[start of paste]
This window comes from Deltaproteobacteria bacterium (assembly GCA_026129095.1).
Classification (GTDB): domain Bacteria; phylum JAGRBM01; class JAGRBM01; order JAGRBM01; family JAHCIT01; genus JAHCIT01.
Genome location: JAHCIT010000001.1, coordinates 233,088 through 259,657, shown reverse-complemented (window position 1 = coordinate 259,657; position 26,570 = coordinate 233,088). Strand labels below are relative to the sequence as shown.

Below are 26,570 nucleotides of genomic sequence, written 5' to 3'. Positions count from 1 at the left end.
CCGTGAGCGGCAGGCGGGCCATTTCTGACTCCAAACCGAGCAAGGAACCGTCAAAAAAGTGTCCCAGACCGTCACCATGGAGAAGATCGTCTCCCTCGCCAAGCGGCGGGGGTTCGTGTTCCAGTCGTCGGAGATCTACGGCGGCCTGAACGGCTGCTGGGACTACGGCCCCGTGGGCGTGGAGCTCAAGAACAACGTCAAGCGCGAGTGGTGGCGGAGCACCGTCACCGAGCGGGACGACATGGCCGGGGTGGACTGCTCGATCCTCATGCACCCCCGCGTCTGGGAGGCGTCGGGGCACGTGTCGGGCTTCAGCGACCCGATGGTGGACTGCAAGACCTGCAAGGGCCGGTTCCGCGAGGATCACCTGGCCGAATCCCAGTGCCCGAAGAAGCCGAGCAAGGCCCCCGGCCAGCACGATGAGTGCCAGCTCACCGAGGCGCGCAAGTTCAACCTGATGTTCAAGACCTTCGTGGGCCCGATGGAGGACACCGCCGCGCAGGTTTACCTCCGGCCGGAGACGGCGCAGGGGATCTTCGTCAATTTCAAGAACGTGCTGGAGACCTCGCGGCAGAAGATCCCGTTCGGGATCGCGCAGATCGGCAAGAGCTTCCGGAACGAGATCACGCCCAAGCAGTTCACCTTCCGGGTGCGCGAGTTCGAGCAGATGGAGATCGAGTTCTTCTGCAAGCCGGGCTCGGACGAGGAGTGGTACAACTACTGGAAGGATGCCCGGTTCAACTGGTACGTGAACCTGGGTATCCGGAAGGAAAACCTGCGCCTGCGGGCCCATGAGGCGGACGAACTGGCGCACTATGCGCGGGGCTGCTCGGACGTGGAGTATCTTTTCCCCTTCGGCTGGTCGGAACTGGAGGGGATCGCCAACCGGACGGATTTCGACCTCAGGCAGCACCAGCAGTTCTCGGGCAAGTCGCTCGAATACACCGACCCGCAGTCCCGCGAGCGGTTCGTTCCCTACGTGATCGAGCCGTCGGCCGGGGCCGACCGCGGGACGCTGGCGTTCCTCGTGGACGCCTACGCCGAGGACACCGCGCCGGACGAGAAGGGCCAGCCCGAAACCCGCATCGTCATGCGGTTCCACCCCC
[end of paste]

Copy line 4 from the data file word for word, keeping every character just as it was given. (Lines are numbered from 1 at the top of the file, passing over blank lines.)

Below are 26,570 nucleotides of genomic sequence, written 5' to 3'. Positions count from 1 at the left end.